This article from CJR's archives is presented as part of our 50th anniversary celebration.
A friend from Washington astute enough to think he recognized my fingerprints on the media campaign had warned earlier that I’d better have another job lined up soon. Now he sent a note of congratulations, praising me for filling an inside straight. Another, connecting force protection with our success at providing new jobs, observed that every day we’ve been delayed meant another day of combat for American soldiers. The hope is that anti-American fanatics will have a harder time finding support among Iraqis once we put tens of thousands of unemployed people back to work rebuilding infrastructure. It’s commendable for the United States to help rebuild Iraq. But shielding our soldiers from attack is a moral obligation, particularly for all who swear an oath to defend the Constitution.
It’s easy to say that the reconstruction program once teetered on the verge of extinction, but this overstates the case. The money Congress appropriated would be spent by someone, however inefficiently. Nash understood from the beginning that his approach, while conventional in the civilian world, is relatively unknown and untested in the public sector where the bureaucrats reign. He should not have been surprised to find himself caught in a clash between wartime’s frenetic demands and less flexible peacetime rules where time doesn’t seem to matter as much. But if this story has a hero, it’s Nash. I hope he will prove correct, but it’s too early to tell until the program is complete and the money all spent.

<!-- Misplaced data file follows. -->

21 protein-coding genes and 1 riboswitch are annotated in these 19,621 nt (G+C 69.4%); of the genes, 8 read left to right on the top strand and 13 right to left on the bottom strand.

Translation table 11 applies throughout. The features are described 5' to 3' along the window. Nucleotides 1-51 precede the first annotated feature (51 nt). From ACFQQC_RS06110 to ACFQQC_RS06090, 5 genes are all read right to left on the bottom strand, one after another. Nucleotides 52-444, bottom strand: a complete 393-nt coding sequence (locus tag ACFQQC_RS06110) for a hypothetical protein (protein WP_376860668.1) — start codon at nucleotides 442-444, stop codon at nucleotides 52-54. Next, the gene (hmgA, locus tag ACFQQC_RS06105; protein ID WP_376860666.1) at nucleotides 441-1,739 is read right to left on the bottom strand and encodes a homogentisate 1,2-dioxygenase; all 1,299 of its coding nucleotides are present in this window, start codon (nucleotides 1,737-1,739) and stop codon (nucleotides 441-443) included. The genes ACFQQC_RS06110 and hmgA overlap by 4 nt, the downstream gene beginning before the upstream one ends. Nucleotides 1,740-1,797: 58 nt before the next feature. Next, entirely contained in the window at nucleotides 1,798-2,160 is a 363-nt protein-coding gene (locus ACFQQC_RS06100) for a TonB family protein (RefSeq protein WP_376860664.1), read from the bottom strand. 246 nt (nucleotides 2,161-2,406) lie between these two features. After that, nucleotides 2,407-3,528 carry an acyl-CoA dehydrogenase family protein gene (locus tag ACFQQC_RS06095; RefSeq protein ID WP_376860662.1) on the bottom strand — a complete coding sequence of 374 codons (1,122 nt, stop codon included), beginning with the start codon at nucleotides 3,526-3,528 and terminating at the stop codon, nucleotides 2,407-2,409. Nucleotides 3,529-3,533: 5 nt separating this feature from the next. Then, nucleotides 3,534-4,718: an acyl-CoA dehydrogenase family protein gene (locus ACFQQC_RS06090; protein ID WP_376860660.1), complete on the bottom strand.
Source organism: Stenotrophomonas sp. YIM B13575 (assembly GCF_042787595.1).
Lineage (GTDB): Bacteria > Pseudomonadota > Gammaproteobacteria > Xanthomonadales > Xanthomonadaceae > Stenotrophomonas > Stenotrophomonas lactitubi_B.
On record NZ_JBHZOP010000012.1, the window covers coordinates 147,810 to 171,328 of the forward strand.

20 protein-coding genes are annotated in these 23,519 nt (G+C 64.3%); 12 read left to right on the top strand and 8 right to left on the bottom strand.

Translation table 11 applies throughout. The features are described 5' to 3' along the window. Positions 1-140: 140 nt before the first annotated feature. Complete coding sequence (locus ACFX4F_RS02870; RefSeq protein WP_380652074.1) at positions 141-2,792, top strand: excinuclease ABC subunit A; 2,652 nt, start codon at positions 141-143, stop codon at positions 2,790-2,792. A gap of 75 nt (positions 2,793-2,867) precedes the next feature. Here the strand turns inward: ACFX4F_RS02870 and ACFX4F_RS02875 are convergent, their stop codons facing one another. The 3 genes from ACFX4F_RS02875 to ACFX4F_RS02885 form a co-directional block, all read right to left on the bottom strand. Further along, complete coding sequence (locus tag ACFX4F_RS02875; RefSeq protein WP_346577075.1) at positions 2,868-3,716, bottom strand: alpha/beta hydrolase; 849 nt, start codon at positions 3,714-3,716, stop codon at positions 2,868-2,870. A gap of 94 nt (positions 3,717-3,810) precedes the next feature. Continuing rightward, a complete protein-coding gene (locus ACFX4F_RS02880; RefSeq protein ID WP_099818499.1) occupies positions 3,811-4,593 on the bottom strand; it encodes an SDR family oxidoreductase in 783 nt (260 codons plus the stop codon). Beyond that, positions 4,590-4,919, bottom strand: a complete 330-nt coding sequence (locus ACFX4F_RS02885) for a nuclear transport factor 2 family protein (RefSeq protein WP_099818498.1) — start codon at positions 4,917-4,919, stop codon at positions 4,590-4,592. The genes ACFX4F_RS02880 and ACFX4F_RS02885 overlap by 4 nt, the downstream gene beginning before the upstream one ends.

The upshot is that we will announce the contract awards in early March instead of early February, as initially expected. Small projects may get under way almost immediately; others more complicated and costly will take longer. But several things are certain: the construction program authorized by the $18.6 billion supplemental legislation in mid-November will soon begin, and Nash will run it. All things considered, not bad.